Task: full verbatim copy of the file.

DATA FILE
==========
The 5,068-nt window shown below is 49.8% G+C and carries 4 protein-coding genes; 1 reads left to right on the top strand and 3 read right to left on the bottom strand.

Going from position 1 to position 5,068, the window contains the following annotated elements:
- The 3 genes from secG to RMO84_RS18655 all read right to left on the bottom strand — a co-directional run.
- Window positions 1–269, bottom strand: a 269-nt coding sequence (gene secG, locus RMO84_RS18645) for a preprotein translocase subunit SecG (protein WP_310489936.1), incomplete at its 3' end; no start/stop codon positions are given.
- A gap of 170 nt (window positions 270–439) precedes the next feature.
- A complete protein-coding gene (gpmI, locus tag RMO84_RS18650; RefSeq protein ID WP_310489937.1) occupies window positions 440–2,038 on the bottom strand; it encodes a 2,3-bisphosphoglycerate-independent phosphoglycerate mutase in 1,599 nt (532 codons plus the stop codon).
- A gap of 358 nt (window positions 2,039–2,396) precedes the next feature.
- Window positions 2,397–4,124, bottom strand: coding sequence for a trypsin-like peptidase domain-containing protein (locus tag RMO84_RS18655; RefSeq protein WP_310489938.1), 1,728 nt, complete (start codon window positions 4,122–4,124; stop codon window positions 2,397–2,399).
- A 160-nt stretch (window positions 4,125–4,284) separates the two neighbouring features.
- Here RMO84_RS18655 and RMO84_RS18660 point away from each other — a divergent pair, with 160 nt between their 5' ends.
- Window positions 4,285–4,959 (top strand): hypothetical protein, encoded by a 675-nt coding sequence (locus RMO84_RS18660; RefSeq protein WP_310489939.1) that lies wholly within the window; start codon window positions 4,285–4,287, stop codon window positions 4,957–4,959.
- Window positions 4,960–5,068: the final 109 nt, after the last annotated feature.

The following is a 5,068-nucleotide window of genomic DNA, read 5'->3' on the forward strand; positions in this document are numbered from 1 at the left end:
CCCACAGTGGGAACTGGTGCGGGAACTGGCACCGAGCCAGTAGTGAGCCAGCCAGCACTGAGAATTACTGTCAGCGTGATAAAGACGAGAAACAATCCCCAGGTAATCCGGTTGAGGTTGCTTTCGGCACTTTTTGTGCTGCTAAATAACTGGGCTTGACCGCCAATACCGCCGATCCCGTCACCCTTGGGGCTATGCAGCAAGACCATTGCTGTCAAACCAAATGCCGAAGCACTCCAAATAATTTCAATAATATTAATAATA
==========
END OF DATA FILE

The 5,068-nt window shown below is 49.8% G+C and carries 4 protein-coding genes; 1 reads left to right on the top strand and 3 read right to left on the bottom strand.

Going from position 1 to position 5,068, the window contains the following annotated elements:
- The 3 genes from secG to RMO84_RS18655 all read right to left on the bottom strand — a co-directional run.
- Window positions 1–269, bottom strand: a 269-nt coding sequence (gene secG, locus RMO84_RS18645) for a preprotein translocase subunit SecG (protein WP_310489936.1), incomplete at its 3' end; no start/stop codon positions are given.
- A gap of 170 nt (window positions 270–439) precedes the next feature.
- A complete protein-coding gene (gpmI, locus tag RMO84_RS18650; RefSeq protein ID WP_310489937.1) occupies window positions 440–2,038 on the bottom strand; it encodes a 2,3-bisphosphoglycerate-independent phosphoglycerate mutase in 1,599 nt (532 codons plus the stop codon).
- A gap of 358 nt (window positions 2,039–2,396) precedes the next feature.
- Window positions 2,397–4,124, bottom strand: coding sequence for a trypsin-like peptidase domain-containing protein (locus tag RMO84_RS18655; RefSeq protein WP_310489938.1), 1,728 nt, complete (start codon window positions 4,122–4,124; stop codon window positions 2,397–2,399).
- A 160-nt stretch (window positions 4,125–4,284) separates the two neighbouring features.
- Here RMO84_RS18655 and RMO84_RS18660 point away from each other — a divergent pair, with 160 nt between their 5' ends.
- Window positions 4,285–4,959 (top strand): hypothetical protein, encoded by a 675-nt coding sequence (locus RMO84_RS18660; RefSeq protein WP_310489939.1) that lies wholly within the window; start codon window positions 4,285–4,287, stop codon window positions 4,957–4,959.
- Window positions 4,960–5,068: the final 109 nt, after the last annotated feature.

The following is a 5,068-nucleotide window of genomic DNA, read 5'->3' on the forward strand; positions in this document are numbered from 1 at the left end:
CCCACAGTGGGAACTGGTGCGGGAACTGGCACCGAGCCAGTAGTGAGCCAGCCAGCACTGAGAATTACTGTCAGCGTGATAAAGACGAGAAACAATCCCCAGGTAATCCGGTTGAGGTTGCTTTCGGCACTTTTTGTGCTGCTAAATAACTGGGCTTGACCGCCAATACCGCCGATCCCGTCACCCTTGGGGCTATGCAGCAAGACCATTGCTGTCAAACCAAATGCCGAAGCACTCCAAATAATTTCAATAATATTAATAATA